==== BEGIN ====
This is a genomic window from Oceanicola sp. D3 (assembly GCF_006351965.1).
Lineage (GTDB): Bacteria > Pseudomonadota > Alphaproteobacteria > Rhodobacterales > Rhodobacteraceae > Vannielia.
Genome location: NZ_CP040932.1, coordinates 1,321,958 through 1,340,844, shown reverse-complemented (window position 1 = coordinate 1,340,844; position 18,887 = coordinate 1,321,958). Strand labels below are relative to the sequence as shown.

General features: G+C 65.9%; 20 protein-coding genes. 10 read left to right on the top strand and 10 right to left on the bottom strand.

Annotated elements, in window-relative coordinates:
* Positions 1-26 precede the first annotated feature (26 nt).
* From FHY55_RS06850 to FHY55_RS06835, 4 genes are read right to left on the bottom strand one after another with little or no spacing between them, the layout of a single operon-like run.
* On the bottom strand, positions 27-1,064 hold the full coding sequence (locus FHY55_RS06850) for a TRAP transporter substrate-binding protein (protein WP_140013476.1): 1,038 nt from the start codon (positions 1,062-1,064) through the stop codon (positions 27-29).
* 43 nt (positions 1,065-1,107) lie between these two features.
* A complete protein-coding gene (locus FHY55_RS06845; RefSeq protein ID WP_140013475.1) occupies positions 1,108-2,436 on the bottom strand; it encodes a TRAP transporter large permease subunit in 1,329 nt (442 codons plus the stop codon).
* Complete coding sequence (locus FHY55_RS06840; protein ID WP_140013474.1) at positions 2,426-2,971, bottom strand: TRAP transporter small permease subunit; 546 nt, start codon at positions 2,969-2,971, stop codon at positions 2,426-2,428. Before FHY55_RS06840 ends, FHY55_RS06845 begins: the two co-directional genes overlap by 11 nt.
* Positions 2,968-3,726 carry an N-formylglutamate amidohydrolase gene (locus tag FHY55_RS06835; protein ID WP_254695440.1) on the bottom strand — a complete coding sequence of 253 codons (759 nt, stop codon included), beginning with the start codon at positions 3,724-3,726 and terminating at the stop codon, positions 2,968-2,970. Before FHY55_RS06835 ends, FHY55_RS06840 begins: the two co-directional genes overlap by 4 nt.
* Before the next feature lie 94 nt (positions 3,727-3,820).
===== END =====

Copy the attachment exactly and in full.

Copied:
This is a genomic window from Oceanicola sp. D3 (assembly GCF_006351965.1).
Lineage (GTDB): Bacteria > Pseudomonadota > Alphaproteobacteria > Rhodobacterales > Rhodobacteraceae > Vannielia.
Genome location: NZ_CP040932.1, coordinates 1,321,958 through 1,340,844, shown reverse-complemented (window position 1 = coordinate 1,340,844; position 18,887 = coordinate 1,321,958). Strand labels below are relative to the sequence as shown.

General features: G+C 65.9%; 20 protein-coding genes. 10 read left to right on the top strand and 10 right to left on the bottom strand.

Annotated elements, in window-relative coordinates:
* Positions 1-26 precede the first annotated feature (26 nt).
* From FHY55_RS06850 to FHY55_RS06835, 4 genes are read right to left on the bottom strand one after another with little or no spacing between them, the layout of a single operon-like run.
* On the bottom strand, positions 27-1,064 hold the full coding sequence (locus FHY55_RS06850) for a TRAP transporter substrate-binding protein (protein WP_140013476.1): 1,038 nt from the start codon (positions 1,062-1,064) through the stop codon (positions 27-29).
* 43 nt (positions 1,065-1,107) lie between these two features.
* A complete protein-coding gene (locus FHY55_RS06845; RefSeq protein ID WP_140013475.1) occupies positions 1,108-2,436 on the bottom strand; it encodes a TRAP transporter large permease subunit in 1,329 nt (442 codons plus the stop codon).
* Complete coding sequence (locus FHY55_RS06840; protein ID WP_140013474.1) at positions 2,426-2,971, bottom strand: TRAP transporter small permease subunit; 546 nt, start codon at positions 2,969-2,971, stop codon at positions 2,426-2,428. Before FHY55_RS06840 ends, FHY55_RS06845 begins: the two co-directional genes overlap by 11 nt.
* Positions 2,968-3,726 carry an N-formylglutamate amidohydrolase gene (locus tag FHY55_RS06835; protein ID WP_254695440.1) on the bottom strand — a complete coding sequence of 253 codons (759 nt, stop codon included), beginning with the start codon at positions 3,724-3,726 and terminating at the stop codon, positions 2,968-2,970. Before FHY55_RS06835 ends, FHY55_RS06840 begins: the two co-directional genes overlap by 4 nt.
* Before the next feature lie 94 nt (positions 3,727-3,820).